Anarchists in Acapulco

--“My political opinions,” J.R.R. Tolkien once wrote, “lean more and more to Anarchy (philosophically understood, meaning abolition of control, not whiskered men with bombs).

“The most improper job of any man,” Tolkien went on, “is bossing other men. Not one in a million is fit for it, and least of all those who seek the opportunity.”

“A consistent peace activist,” philosopher Roderick T. Long wrote, “must be an anarchist.”

“Anarchism,” said Edward Abbey, “is founded on the observation that since few men are wise enough to rule themselves, even fewer are wise enough to rule others.”

Anarchism, I’m sure you know, has a bad rap.

In fact, I’m sure most people would be appalled at the above quotes… and the mere thought of anarchism being a “good thing.”

(Especially when they find out that the Lord of the Rings mastermind considered himself an anarchist!)

The collective consciousness holds the belief — with the help, of course, of the media and Hollywood — that anarchy is synonymous with chaos, destruction and terrorism.

More and more, however, despite that big red flashing sign from the mind-molders which reads “STEER CLEAR,” we find ourselves dipping our brains into the philosophy…

There are two sides, we realize, of any story. And anarchism, at least this week, is sunnier than most think.
 

Whoever They Vote For, We Are Ungovernable

--Which is why, of course, we are in Acapulco… to attend the one-and-only “Anarchapulco” and hang out in the sun with the anarchists.

Anarchapulco

Anarchapulco, according to its website, is “the world’s first and largest international anarcho-capitalist (ancap) conference.

“Held yearly in Acapulco,” the website reads, “ancaps from around the world gravitate to Mexico for three days of speeches, presentations, panels, debates, musical acts, parties and networking with the intention of creating a freer world and seven billion governments on Earth.”

So… what is anarchism?

--It’s derived from the Greek anarchos, which means to “have no ruler.”

 For that reason, says Doug Casey in an interview with International Speculator, “Anarchism is the gentlest of all political systems.

“It contemplates no institutionalized coercion. It’s the watercourse way, where everything is allowed to rise or fall naturally to its own level.

“An anarchic system is necessarily one of free-market capitalism. Any services that are needed and wanted by the people — like the police or the courts — would be provided by entrepreneurs, who’d do it for a profit.”

In free-market anarchy, says Casey, all usual functions of the state (yes, all) would be run privately, including police and courts: “the police would likely be subsidiaries of insurance companies, and courts would have to compete with each other based on the speed, fairness, and low cost of their decisions.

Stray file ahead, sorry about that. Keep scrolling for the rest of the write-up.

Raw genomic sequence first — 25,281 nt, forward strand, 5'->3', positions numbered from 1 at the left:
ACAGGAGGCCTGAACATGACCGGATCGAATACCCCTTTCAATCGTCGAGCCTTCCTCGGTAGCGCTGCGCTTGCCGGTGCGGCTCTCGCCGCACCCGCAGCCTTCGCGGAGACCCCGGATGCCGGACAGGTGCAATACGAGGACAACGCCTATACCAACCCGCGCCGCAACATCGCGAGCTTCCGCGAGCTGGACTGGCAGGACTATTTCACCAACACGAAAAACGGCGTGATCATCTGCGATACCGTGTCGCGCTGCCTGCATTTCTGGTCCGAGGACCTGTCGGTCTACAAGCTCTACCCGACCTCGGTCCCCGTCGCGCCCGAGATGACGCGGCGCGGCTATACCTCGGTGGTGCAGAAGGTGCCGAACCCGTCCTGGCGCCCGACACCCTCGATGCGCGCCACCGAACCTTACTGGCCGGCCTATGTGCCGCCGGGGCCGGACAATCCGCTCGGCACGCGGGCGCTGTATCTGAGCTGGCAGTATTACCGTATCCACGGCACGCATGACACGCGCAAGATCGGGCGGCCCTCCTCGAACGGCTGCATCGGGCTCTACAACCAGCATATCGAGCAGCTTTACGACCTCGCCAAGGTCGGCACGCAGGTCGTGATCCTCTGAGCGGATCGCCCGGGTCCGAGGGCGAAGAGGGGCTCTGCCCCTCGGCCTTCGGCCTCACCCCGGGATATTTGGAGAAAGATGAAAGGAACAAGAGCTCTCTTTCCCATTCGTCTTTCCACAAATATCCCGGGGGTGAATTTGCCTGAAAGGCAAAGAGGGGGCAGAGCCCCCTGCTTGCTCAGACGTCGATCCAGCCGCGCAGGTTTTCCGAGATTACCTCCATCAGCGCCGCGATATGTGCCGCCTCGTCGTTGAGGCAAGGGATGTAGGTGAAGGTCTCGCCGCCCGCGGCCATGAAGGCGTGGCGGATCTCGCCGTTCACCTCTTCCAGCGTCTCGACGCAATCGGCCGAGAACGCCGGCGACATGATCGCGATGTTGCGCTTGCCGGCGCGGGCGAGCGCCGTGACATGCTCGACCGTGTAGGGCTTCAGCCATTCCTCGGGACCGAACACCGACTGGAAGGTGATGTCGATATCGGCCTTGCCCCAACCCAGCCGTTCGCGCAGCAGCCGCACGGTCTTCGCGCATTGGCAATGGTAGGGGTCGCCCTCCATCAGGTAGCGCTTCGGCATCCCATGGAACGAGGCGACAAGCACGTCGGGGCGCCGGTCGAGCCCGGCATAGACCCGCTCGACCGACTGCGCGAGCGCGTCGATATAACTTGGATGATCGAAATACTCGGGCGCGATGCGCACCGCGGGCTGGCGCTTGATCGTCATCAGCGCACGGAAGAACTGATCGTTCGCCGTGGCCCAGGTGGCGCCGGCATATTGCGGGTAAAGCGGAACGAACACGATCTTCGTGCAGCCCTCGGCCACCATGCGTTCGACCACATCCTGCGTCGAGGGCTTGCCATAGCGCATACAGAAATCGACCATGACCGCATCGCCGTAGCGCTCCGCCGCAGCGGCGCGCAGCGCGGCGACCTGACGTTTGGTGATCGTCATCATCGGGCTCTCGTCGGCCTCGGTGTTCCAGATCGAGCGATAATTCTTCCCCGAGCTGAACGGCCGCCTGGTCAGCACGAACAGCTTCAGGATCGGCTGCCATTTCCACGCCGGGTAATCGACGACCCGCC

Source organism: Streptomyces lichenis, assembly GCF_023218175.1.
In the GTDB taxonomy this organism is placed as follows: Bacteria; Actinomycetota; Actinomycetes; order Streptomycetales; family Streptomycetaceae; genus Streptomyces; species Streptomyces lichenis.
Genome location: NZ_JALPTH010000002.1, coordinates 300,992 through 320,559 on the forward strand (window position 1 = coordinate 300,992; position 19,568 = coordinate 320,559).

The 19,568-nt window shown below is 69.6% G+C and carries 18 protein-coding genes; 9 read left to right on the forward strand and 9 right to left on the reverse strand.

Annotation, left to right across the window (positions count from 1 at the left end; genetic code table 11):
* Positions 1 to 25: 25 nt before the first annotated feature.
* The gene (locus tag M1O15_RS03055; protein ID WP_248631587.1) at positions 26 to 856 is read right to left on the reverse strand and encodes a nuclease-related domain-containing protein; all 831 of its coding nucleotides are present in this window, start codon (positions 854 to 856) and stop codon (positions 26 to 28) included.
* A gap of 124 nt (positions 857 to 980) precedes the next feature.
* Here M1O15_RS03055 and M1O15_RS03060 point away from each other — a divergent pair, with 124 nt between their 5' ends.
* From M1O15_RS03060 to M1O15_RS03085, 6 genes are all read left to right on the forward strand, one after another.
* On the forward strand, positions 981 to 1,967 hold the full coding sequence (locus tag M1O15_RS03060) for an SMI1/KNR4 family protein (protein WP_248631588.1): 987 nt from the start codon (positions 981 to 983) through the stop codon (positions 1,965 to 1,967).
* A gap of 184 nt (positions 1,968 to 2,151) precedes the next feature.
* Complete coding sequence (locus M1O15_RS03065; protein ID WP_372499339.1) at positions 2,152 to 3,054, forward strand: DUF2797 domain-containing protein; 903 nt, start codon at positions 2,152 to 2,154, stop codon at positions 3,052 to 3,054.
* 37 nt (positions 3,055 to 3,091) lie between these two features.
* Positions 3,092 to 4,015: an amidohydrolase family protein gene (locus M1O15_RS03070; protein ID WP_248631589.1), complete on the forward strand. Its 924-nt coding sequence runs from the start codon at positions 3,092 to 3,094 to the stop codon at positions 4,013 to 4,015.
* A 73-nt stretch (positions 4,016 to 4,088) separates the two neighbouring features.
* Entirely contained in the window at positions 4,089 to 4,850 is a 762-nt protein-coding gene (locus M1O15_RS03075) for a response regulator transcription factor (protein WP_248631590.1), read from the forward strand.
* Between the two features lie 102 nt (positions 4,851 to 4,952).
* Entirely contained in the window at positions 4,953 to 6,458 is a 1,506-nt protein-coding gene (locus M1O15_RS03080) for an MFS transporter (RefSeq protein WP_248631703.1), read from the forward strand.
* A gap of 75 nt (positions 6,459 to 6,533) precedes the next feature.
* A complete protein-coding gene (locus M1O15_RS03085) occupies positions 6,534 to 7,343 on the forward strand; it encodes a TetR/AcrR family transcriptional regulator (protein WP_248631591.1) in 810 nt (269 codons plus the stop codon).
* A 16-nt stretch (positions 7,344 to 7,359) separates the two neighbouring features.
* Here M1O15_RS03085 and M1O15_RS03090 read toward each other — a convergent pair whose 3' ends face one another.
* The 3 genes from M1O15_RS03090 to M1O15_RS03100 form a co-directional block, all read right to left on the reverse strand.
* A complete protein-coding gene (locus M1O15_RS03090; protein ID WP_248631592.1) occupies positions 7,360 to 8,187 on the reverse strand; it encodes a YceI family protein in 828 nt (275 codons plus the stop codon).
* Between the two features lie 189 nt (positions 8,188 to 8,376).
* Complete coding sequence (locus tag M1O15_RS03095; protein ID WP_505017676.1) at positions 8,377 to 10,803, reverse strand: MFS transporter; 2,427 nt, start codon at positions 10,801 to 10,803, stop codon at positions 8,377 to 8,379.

Bomb-throwers and chaos inflictors, says Casey, are not anarchists: “Chaos is the actual opposite of anarchy. Anarchy is simply a form of political organization that does not put one ruler, or ruling body, over everyone in a society. Whether that’s actually possible is a separate matter. This is what it means. And I see it as an ideal to strive for.

“But,” he concedes, “I never said a truly free, anarchic society would be a utopia; it would simply be a society that emphasizes personal responsibility and doesn’t have any organized institutions of coercion. Perfect harmony is not an option for imperfect human beings. Social order, however, is possible without the state. In fact, the state is so dangerous because it necessarily draws the sociopaths — who like coercion — to itself.

“What holds society together is not a bunch of strict laws and a brutal police force — it’s basically peer pressure, moral ‘suasion, and social opprobrium. Look at a restaurant. The bills get paid not because anybody is afraid of the police, but for the three reasons I just mentioned.”

[What’s your take? Could we survive without a state? Is the complete absence of government superior to limited government? Are you, as they say, a “minarchist” who believes in limited government? Or do your sympathies lean, like Tolkien, to the anarchist? Email it: Chris@lfb.org.]

--On the plane, we were reminded of our first introduction to the ideas of anarchism.

It was in Baltimore at a French restaurant named Marie Louise down the street from our HQ.

Sitting across the table from yours truly, talking a mile a minute about the virtues of “anarcho-capitalism,” was Mr. Gary Gibson.

Gluttons for punishment — that is, long-sufferers of our daily missives — will know Mr. Gibson well. If you don’t know him, Gary was editor of Whiskey and Gunpowder — the newsletter that transformed, before my time, into Laissez Faire Today. 

Today, for your viewing pleasure, we’re going to provide you with a throwback from that era. Partly for nostalgia’s sake, and partly because, when we Googled Gary Gibson as we made our descent into Acapulco, we were struck by serendipity.

The first article that popped up in our feed was Gary writing from, as luck would have it, Acapulco. If you’re not familiar with Gibson’s bare-knuckled, no-holds-barred style, you’re either in for a treat… or are about to be terribly offended.

Either way, it should be fun.

We’ll tell you more about our foray into anarchism in tomorrow’s show. For now, though, here’s Mr. Gibson…

Slavery, A First World Tendency

By Gary Gibson

Traveling grants perspective. We can’t be sure, but we think this must be especially true for Americans…

Americans long ago settled for convenience over freedom: Paved roads and more commercial space per capita than any other nation on earth… to go along with various prohibitions on personal behavior, expanded domestic spying by police, the TSA and the biggest prison population per capita in the world.